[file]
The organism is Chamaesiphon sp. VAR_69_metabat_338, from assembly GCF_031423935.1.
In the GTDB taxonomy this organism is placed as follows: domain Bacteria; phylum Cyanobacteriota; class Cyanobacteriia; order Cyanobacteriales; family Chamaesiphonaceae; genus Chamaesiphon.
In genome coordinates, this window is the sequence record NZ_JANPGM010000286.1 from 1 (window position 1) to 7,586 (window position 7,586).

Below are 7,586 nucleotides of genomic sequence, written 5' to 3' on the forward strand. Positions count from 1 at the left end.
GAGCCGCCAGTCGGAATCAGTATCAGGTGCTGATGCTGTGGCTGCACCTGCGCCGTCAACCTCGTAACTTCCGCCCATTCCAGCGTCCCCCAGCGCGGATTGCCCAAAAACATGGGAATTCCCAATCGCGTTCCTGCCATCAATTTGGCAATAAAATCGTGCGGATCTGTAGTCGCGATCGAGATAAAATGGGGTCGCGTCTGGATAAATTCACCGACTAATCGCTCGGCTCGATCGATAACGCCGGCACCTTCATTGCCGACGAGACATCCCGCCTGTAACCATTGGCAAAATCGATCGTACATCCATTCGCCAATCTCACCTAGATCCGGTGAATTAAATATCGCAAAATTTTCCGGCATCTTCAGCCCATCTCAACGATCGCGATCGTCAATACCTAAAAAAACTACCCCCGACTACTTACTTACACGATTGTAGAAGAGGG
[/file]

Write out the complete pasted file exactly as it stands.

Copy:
The organism is Chamaesiphon sp. VAR_69_metabat_338, from assembly GCF_031423935.1.
In the GTDB taxonomy this organism is placed as follows: domain Bacteria; phylum Cyanobacteriota; class Cyanobacteriia; order Cyanobacteriales; family Chamaesiphonaceae; genus Chamaesiphon.
In genome coordinates, this window is the sequence record NZ_JANPGM010000286.1 from 1 (window position 1) to 7,586 (window position 7,586).

Below are 7,586 nucleotides of genomic sequence, written 5' to 3' on the forward strand. Positions count from 1 at the left end.
GAGCCGCCAGTCGGAATCAGTATCAGGTGCTGATGCTGTGGCTGCACCTGCGCCGTCAACCTCGTAACTTCCGCCCATTCCAGCGTCCCCCAGCGCGGATTGCCCAAAAACATGGGAATTCCCAATCGCGTTCCTGCCATCAATTTGGCAATAAAATCGTGCGGATCTGTAGTCGCGATCGAGATAAAATGGGGTCGCGTCTGGATAAATTCACCGACTAATCGCTCGGCTCGATCGATAACGCCGGCACCTTCATTGCCGACGAGACATCCCGCCTGTAACCATTGGCAAAATCGATCGTACATCCATTCGCCAATCTCACCTAGATCCGGTGAATTAAATATCGCAAAATTTTCCGGCATCTTCAGCCCATCTCAACGATCGCGATCGTCAATACCTAAAAAAACTACCCCCGACTACTTACTTACACGATTGTAGAAGAGGG